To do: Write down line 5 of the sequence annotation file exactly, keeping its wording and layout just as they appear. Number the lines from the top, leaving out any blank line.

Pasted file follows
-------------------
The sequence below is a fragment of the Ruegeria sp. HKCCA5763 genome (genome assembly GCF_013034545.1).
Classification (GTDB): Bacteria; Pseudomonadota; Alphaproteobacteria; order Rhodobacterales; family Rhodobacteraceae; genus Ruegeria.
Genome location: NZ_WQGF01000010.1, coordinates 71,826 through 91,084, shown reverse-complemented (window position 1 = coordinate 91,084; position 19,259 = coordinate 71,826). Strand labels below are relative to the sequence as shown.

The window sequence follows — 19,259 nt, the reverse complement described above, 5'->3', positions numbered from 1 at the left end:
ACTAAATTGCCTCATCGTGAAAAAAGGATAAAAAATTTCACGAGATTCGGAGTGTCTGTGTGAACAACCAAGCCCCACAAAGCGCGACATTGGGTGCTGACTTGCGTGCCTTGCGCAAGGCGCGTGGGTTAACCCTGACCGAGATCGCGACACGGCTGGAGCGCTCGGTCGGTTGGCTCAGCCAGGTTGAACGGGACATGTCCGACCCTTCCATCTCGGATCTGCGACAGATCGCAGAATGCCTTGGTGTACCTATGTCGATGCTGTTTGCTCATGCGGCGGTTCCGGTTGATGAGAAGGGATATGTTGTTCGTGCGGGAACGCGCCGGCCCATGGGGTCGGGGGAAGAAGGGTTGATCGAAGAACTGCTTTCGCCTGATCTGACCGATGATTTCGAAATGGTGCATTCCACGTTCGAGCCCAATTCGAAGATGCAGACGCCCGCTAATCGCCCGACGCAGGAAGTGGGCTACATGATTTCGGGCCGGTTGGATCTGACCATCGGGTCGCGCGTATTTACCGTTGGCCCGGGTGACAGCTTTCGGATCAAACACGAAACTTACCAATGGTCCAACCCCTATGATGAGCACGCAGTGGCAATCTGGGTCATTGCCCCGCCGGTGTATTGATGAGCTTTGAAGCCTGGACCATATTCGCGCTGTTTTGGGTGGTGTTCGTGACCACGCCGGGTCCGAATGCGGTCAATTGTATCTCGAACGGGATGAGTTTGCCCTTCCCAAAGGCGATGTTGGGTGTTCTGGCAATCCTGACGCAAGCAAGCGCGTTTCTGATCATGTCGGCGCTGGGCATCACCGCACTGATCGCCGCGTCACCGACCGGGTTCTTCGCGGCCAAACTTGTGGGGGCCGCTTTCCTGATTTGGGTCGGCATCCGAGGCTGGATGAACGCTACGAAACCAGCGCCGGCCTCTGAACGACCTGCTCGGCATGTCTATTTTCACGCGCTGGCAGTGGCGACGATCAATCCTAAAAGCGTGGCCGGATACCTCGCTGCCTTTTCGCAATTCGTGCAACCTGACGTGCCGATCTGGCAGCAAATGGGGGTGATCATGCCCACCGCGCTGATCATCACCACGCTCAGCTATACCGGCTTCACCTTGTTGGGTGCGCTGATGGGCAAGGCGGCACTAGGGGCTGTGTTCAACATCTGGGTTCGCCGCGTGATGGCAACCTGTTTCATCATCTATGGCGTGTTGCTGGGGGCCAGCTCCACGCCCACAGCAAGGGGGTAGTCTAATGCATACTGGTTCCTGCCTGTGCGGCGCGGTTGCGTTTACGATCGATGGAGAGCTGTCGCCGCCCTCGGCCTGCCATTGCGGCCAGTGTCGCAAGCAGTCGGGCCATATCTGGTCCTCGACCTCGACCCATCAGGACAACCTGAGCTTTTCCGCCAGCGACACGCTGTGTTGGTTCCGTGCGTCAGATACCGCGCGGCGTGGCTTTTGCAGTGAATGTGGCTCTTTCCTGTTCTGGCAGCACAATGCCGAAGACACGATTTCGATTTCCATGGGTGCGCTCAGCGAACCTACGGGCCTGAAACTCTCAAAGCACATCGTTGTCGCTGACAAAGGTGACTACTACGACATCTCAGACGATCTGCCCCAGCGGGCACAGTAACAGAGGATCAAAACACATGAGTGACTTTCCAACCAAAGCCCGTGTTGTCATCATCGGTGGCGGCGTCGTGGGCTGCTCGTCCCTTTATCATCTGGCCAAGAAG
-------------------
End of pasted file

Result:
ACTAAATTGCCTCATCGTGAAAAAAGGATAAAAAATTTCACGAGATTCGGAGTGTCTGTGTGAACAACCAAGCCCCACAAAGCGCGACATTGGGTGCTGACTTGCGTGCCTTGCGCAAGGCGCGTGGGTTAACCCTGACCGAGATCGCGACACGGCTGGAGCGCTCGGTCGGTTGGCTCAGCCAGGTTGAACGGGACATGTCCGACCCTTCCATCTCGGATCTGCGACAGATCGCAGAATGCCTTGGTGTACCTATGTCGATGCTGTTTGCTCATGCGGCGGTTCCGGTTGATGAGAAGGGATATGTTGTTCGTGCGGGAACGCGCCGGCCCATGGGGTCGGGGGAAGAAGGGTTGATCGAAGAACTGCTTTCGCCTGATCTGACCGATGATTTCGAAATGGTGCATTCCACGTTCGAGCCCAATTCGAAGATGCAGACGCCCGCTAATCGCCCGACGCAGGAAGTGGGCTACATGATTTCGGGCCGGTTGGATCTGACCATCGGGTCGCGCGTATTTACCGTTGGCCCGGGTGACAGCTTTCGGATCAAACACGAAACTTACCAATGGTCCAACCCCTATGATGAGCACGCAGTGGCAATCTGGGTCATTGCCCCGCCGGTGTATTGATGAGCTTTGAAGCCTGGACCATATTCGCGCTGTTTTGGGTGGTGTTCGTGACCACGCCGGGTCCGAATGCGGTCAATTGTATCTCGAACGGGATGAGTTTGCCCTTCCCAAAGGCGATGTTGGGTGTTCTGGCAATCCTGACGCAAGCAAGCGCGTTTCTGATCATGTCGGCGCTGGGCATCACCGCACTGATCGCCGCGTCACCGACCGGGTTCTTCGCGGCCAAACTTGTGGGGGCCGCTTTCCTGATTTGGGTCGGCATCCGAGGCTGGATGAACGCTACGAAACCAGCGCCGGCCTCTGAACGACCTGCTCGGCATGTCTATTTTCACGCGCTGGCAGTGGCGACGATCAATCCTAAAAGCGTGGCCGGATACCTCGCTGCCTTTTCGCAATTCGTGCAACCTGACGTGCCGATCTGGCAGCAAATGGGGGTGATCATGCCCACCGCGCTGATCATCACCACGCTCAGCTATACCGGCTTCACCTTGTTGGGTGCGCTGATGGGCAAGGCGGCACTAGGGGCTGTGTTCAACATCTGGGTTCGCCGCGTGATGGCAACCTGTTTCATCATCTATGGCGTGTTGCTGGGGGCCAGCTCCACGCCCACAGCAAGGGGGTAGTCTAATGCATACTGGTTCCTGCCTGTGCGGCGCGGTTGCGTTTACGATCGATGGAGAGCTGTCGCCGCCCTCGGCCTGCCATTGCGGCCAGTGTCGCAAGCAGTCGGGCCATATCTGGTCCTCGACCTCGACCCATCAGGACAACCTGAGCTTTTCCGCCAGCGACACGCTGTGTTGGTTCCGTGCGTCAGATACCGCGCGGCGTGGCTTTTGCAGTGAATGTGGCTCTTTCCTGTTCTGGCAGCACAATGCCGAAGACACGATTTCGATTTCCATGGGTGCGCTCAGCGAACCTACGGGCCTGAAACTCTCAAAGCACATCGTTGTCGCTGACAAAGGTGACTACTACGACATCTCAGACGATCTGCCCCAGCGGGCACAGTAACAGAGGATCAAAACACATGAGTGACTTTCCAACCAAAGCCCGTGTTGTCATCATCGGTGGCGGCGTCGTGGGCTGCTCGTCCCTTTATCATCTGGCCAAGAAG